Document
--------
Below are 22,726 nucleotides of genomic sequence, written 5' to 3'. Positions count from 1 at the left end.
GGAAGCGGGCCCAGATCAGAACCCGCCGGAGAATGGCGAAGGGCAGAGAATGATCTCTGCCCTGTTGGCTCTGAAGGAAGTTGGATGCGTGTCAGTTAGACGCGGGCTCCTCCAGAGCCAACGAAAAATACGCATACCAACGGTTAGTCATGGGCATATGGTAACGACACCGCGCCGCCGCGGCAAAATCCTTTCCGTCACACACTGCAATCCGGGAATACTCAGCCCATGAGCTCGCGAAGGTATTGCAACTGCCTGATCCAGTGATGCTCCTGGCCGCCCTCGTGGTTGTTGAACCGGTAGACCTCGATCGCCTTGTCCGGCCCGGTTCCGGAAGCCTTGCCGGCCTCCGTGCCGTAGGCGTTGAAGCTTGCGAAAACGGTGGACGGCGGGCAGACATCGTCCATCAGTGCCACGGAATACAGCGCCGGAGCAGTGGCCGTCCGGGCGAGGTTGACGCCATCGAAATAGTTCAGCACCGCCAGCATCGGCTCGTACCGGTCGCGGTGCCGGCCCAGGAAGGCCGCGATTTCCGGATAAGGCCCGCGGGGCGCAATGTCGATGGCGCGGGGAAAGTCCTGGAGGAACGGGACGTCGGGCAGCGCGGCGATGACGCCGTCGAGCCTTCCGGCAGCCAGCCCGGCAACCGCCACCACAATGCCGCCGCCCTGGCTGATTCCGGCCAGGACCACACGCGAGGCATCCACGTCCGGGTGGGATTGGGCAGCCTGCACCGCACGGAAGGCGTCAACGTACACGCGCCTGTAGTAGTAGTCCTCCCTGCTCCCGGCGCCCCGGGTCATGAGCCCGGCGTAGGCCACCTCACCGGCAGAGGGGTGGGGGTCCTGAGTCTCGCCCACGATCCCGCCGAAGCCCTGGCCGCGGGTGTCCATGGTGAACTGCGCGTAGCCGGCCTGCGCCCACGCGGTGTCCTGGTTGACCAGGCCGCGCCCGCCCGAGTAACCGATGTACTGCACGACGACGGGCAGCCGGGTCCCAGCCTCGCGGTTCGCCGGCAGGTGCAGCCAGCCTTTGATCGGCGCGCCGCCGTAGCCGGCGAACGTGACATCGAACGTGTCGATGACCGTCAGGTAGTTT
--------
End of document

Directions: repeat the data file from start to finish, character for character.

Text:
Below are 22,726 nucleotides of genomic sequence, written 5' to 3'. Positions count from 1 at the left end.
GGAAGCGGGCCCAGATCAGAACCCGCCGGAGAATGGCGAAGGGCAGAGAATGATCTCTGCCCTGTTGGCTCTGAAGGAAGTTGGATGCGTGTCAGTTAGACGCGGGCTCCTCCAGAGCCAACGAAAAATACGCATACCAACGGTTAGTCATGGGCATATGGTAACGACACCGCGCCGCCGCGGCAAAATCCTTTCCGTCACACACTGCAATCCGGGAATACTCAGCCCATGAGCTCGCGAAGGTATTGCAACTGCCTGATCCAGTGATGCTCCTGGCCGCCCTCGTGGTTGTTGAACCGGTAGACCTCGATCGCCTTGTCCGGCCCGGTTCCGGAAGCCTTGCCGGCCTCCGTGCCGTAGGCGTTGAAGCTTGCGAAAACGGTGGACGGCGGGCAGACATCGTCCATCAGTGCCACGGAATACAGCGCCGGAGCAGTGGCCGTCCGGGCGAGGTTGACGCCATCGAAATAGTTCAGCACCGCCAGCATCGGCTCGTACCGGTCGCGGTGCCGGCCCAGGAAGGCCGCGATTTCCGGATAAGGCCCGCGGGGCGCAATGTCGATGGCGCGGGGAAAGTCCTGGAGGAACGGGACGTCGGGCAGCGCGGCGATGACGCCGTCGAGCCTTCCGGCAGCCAGCCCGGCAACCGCCACCACAATGCCGCCGCCCTGGCTGATTCCGGCCAGGACCACACGCGAGGCATCCACGTCCGGGTGGGATTGGGCAGCCTGCACCGCACGGAAGGCGTCAACGTACACGCGCCTGTAGTAGTAGTCCTCCCTGCTCCCGGCGCCCCGGGTCATGAGCCCGGCGTAGGCCACCTCACCGGCAGAGGGGTGGGGGTCCTGAGTCTCGCCCACGATCCCGCCGAAGCCCTGGCCGCGGGTGTCCATGGTGAACTGCGCGTAGCCGGCCTGCGCCCACGCGGTGTCCTGGTTGACCAGGCCGCGCCCGCCCGAGTAACCGATGTACTGCACGACGACGGGCAGCCGGGTCCCAGCCTCGCGGTTCGCCGGCAGGTGCAGCCAGCCTTTGATCGGCGCGCCGCCGTAGCCGGCGAACGTGACATCGAACGTGTCGATGACCGTCAGGTAGTTT